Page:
Last night, I had an awesome time mingling with tons of startup people at the debut of American Underground @ Main, a startup hub at 201 West Main Street in downtown Durham. The new space is a two-story spin-off of the extremely successful Underground @ American Tobacco, and it will expand the endeavor by up to 50 startup spaces with more room for co-working.

Amenities abound. There are slick office spaces from very small to quite substantial, with conference rooms, private rooms, social and common areas, a slide, video games, just about everything a growing startup needs.

But in order for me to explain why the American Underground @ Main is so critical to the Triangle Startup Community, I need to spend a little time talking about what a startup community is.

A Collection of Resources

A Startup Community is really nothing more that a collection of resources, and those resources, for the most part, can be broken down into people, places, and information.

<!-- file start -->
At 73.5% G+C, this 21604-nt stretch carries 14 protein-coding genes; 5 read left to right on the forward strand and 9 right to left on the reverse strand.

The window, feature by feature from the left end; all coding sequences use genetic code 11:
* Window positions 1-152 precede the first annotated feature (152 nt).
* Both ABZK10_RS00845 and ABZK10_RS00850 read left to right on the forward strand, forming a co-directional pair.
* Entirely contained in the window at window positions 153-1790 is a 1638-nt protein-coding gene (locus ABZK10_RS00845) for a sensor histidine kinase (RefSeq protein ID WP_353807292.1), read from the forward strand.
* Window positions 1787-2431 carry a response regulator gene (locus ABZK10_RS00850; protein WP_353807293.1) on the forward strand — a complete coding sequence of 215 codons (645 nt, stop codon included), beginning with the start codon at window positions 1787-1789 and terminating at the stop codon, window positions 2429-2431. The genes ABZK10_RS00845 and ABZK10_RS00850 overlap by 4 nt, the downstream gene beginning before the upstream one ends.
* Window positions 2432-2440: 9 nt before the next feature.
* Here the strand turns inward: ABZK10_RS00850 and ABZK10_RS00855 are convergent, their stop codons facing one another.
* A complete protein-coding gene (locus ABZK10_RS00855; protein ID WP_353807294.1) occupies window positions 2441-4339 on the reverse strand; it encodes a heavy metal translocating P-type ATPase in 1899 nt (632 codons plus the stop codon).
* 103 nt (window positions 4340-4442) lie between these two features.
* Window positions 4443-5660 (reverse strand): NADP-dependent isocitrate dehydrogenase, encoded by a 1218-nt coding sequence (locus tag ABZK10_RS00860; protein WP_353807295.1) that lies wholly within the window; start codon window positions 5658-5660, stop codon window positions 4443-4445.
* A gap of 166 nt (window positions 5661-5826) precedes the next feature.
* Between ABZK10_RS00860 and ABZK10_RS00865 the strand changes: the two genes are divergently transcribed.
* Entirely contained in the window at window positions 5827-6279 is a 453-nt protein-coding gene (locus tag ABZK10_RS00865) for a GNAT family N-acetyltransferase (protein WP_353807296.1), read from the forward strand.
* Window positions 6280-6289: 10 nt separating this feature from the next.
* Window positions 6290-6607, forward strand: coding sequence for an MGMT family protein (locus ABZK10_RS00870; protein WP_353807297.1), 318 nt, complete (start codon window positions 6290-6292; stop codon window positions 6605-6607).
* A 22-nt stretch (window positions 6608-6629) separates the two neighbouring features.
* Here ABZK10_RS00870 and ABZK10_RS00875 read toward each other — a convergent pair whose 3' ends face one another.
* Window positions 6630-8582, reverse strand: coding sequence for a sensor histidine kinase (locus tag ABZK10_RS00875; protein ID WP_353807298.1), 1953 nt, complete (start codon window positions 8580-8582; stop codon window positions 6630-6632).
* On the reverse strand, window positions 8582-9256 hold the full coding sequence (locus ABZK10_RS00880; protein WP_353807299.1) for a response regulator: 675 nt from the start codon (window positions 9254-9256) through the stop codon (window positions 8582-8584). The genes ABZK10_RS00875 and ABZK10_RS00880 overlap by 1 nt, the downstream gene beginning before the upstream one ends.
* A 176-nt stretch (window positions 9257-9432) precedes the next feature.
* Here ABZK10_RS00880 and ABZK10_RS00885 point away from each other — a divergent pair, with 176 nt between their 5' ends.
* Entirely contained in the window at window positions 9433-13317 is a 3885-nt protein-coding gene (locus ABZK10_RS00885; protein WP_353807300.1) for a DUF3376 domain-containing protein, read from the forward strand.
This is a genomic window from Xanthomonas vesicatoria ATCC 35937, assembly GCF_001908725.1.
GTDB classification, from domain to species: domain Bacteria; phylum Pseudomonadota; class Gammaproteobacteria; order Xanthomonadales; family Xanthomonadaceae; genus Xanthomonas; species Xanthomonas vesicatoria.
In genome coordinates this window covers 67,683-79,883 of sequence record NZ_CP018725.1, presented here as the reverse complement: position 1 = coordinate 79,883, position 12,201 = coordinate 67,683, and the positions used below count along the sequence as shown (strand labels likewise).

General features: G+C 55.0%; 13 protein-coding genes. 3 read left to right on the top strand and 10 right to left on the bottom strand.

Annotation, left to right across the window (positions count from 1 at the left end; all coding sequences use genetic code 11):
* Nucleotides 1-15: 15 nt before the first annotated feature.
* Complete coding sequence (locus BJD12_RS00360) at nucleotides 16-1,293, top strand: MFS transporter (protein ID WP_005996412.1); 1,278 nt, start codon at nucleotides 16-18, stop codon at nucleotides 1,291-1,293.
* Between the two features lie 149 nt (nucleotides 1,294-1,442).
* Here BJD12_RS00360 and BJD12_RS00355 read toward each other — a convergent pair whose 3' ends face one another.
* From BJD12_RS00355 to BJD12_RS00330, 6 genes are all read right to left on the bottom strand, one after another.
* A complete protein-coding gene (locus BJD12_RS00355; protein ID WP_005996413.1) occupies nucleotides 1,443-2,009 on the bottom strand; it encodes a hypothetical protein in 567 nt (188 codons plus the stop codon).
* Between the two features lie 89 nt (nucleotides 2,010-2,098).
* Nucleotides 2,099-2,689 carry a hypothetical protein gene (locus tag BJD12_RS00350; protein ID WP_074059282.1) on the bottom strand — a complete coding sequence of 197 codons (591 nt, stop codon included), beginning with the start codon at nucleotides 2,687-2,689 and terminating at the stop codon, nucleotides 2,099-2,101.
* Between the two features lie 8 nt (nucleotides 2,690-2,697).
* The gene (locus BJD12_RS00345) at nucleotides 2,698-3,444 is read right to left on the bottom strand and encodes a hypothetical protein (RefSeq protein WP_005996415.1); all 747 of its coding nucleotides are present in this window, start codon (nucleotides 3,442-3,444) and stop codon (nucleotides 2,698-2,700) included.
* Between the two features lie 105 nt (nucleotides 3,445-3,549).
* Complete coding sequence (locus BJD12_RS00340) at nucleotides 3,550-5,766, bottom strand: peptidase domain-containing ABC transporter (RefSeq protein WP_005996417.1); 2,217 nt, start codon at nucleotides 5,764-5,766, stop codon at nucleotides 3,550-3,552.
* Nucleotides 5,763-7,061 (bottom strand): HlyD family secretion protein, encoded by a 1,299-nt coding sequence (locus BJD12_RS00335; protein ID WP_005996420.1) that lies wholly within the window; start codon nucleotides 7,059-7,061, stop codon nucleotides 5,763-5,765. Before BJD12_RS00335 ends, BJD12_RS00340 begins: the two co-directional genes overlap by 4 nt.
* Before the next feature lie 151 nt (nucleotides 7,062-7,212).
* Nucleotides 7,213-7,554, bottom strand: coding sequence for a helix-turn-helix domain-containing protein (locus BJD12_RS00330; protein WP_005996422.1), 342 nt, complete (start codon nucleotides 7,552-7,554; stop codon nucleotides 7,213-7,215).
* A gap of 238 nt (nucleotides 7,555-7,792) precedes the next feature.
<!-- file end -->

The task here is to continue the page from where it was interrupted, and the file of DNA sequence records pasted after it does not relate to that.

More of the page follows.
• The people are entrepreneurs, investors, customers, supporters, mentors, service providers, and, to a lesser extent, press, politicians, students, and so on.
• The places can be digital or physical, and they can be permanent, like a startup hub, or temporary, like a recurring event.
• The information can be a network or database, educational material, even news and communication.

Yes, this is the cold-hard-steel definition of a Startup Community, but it’s something that needs to be understood. All the love, kind words, and retweets in the world aren’t going to get you that first customer.

Each of the pieces in those above lists already have some form of individual community around them, like an atmosphere around a planet. But it’s when those individual communities cross one another, like a Venn diagram, that the strength of that combined community grows exponentially and pays dividends to everyone involved.